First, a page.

Everybody must respect the law. This also applies to tax lawyers – perhaps even more so than for other citizens. Likewise, states must respect the law as well – for instance, by admitting that taxes are only due when the law stipulates that they are.
As such, tax lawyers have a double mission: on the one hand, to help their clients respect the law, especially as legislation is exceedingly complex. On the other, tax lawyers must also find law-compliant solutions in order to enable their clients to pay fewer taxes, but without breaking the law. Even when limited to just one country, systems of taxation are complicated and difficult to navigate. When multiple countries and the spread of misinformation are factored in, it can be truly overwhelming.
Therefore, it is hardly surprising that businesses and individuals often turn to professional tax advisors to make sense of the complex systems they are faced with.
Staying on the right side of the law is essential, which is why choosing the right tax advisor or legal representative is so important
The media’s reaction to the release of the Paradise Papers in November 2017 demonstrated that taxation is clearly an emotive issue, but not one that is always properly understood. There are, for instance, various methods of reducing tax bills that are completely legal, whether they concern offshore businesses or not. Tax optimisation is not something that should be condemned – it is simply one aspect of prudent fiscal management, no different from an individual making the most of their tax-deductible expenses when completing a personal tax return.
Unfortunately, some governments appear to be committed to destroying tax competition, despite the fact that this is not to their advantage. Indeed, this is a disturbing trend that is becoming particularly apparent in the EU, where the power of key member states threatens to undermine our civil liberties.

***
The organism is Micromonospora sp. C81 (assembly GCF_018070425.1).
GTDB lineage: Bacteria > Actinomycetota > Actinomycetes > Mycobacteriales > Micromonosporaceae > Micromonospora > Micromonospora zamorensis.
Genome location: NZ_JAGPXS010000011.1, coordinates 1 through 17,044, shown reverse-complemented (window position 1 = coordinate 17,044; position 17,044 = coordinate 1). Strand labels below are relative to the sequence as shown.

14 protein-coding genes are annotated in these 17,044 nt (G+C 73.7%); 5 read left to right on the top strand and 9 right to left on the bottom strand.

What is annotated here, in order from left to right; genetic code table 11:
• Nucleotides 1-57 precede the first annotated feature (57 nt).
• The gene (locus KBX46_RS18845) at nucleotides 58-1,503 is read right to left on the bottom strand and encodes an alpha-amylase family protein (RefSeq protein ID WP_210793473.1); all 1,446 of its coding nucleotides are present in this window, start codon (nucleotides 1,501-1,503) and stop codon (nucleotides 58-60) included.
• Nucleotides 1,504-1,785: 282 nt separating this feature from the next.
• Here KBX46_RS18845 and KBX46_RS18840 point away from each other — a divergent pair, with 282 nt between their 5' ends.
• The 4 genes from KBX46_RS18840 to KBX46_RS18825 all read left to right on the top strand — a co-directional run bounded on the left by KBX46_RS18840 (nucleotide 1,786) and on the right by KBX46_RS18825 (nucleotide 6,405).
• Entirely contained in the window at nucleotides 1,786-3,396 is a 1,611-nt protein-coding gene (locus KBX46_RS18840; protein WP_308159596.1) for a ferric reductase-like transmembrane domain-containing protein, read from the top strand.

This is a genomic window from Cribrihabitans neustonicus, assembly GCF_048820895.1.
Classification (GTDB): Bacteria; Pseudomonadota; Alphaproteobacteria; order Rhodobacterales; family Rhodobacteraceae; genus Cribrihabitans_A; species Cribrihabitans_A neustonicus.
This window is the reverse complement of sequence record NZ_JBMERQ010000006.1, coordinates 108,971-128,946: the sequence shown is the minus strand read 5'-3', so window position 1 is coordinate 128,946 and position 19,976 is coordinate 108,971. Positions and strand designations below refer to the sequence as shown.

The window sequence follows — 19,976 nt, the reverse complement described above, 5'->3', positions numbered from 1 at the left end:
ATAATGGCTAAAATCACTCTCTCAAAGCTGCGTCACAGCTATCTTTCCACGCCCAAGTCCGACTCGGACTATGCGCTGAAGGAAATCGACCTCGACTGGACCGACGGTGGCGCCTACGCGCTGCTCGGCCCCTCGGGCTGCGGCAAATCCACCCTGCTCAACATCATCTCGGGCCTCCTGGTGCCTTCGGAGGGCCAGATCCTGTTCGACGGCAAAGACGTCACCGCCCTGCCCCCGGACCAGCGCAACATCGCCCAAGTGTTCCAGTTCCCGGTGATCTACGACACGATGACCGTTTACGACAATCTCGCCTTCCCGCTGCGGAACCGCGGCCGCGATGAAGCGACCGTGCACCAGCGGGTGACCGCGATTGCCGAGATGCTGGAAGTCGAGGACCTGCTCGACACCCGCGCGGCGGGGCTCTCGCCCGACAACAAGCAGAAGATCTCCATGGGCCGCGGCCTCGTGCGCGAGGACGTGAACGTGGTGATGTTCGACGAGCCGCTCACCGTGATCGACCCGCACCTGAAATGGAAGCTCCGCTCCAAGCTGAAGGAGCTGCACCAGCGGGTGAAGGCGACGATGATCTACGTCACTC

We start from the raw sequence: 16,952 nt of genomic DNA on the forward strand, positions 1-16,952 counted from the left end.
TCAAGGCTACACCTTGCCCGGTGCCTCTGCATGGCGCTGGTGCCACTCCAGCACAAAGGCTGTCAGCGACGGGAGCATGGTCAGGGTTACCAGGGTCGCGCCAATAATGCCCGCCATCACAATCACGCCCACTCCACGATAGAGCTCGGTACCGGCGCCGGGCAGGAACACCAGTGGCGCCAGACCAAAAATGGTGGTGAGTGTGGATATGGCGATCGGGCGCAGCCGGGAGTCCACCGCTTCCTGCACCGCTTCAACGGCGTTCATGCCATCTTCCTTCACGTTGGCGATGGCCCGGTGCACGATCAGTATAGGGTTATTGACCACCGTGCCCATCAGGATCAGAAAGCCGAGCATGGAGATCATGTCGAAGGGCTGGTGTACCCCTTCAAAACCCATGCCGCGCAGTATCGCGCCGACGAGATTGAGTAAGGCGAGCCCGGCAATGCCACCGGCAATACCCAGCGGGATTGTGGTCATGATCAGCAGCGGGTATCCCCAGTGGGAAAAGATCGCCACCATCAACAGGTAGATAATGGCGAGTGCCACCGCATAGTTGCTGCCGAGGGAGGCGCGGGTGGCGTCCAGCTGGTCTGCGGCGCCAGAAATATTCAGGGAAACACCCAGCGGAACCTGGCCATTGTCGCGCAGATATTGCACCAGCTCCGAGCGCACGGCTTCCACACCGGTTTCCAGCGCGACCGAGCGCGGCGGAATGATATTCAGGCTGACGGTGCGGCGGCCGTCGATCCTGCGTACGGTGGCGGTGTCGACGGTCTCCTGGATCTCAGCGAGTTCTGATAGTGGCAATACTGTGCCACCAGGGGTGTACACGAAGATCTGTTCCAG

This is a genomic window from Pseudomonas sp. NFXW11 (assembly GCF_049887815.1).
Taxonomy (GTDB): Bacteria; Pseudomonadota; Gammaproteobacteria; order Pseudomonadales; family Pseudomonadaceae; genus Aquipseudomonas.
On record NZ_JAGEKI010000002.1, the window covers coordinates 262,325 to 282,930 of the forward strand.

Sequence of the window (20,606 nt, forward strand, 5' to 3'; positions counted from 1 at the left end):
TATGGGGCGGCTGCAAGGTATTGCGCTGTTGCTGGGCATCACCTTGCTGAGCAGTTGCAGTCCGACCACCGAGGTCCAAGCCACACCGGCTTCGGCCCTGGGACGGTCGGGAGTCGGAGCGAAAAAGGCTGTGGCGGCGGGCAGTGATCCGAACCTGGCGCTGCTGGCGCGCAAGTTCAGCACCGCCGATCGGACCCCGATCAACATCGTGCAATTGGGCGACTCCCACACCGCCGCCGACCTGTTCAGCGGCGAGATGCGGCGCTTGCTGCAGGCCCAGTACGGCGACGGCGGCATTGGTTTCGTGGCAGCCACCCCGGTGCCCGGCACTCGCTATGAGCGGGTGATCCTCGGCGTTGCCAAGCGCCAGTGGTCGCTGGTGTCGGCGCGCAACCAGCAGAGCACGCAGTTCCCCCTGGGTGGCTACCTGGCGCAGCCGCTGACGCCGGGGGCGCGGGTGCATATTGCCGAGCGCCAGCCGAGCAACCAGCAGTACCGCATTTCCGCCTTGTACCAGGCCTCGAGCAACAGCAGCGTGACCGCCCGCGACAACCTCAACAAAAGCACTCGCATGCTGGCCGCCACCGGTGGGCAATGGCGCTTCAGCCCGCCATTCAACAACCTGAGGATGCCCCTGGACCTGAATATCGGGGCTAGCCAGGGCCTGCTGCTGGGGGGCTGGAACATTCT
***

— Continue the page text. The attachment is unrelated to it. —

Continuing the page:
Of course, staying on the right side of the law is essential, which is why choosing the right tax advisor or legal representative is so important. Providing valuable advice to its clients for more than 20 years and possessing an acute understanding of the internationalisation of customers’ activities (both private and professional), Afschrift Law Firm fits the bill perfectly.
Spirit of competition
At present, EU member states are in constant need of capital and, as a result, they try to collect the maximum amount of tax revenue. One of the methods that EU member states are using, under the pressure of more powerful members such as Germany and France, is to limit tax competition. As a result, measures are being collectively implemented in order to restrict tax optimisation.
This said, tax competition will never really disappear, and has even started to develop on regional or federal levels in countries such as Spain or Belgium. Even if governments attempt to prevent tax optimisation, opportunities will always exist. With states continually introducing new tax niches, which can create ways for companies to reduce their tax burden, it could be argued that tax optimisation is even encouraged by the state itself, albeit within a specific context. In any case, the more they are subject to heavy taxation, the more companies and individuals will resort to tax optimisation. The role of tax lawyers is to help them achieve their optimisation targets – all, of course, within the limits of the law.
Given that tax is defined as a compulsory contribution without consideration, it is understandable that taxpayers try to reduce this financial burden. Government efforts to prevent tax optimisation only result in the creation of new rules and, in turn, greater complexity. In order to deal with the application of these rules, companies and individuals are in even greater need of tax lawyers so as to avoid suffering the consequences of the state’s tax policy. This is especially true as tax competition will never really disappear, and has even started to develop on regional and federal levels.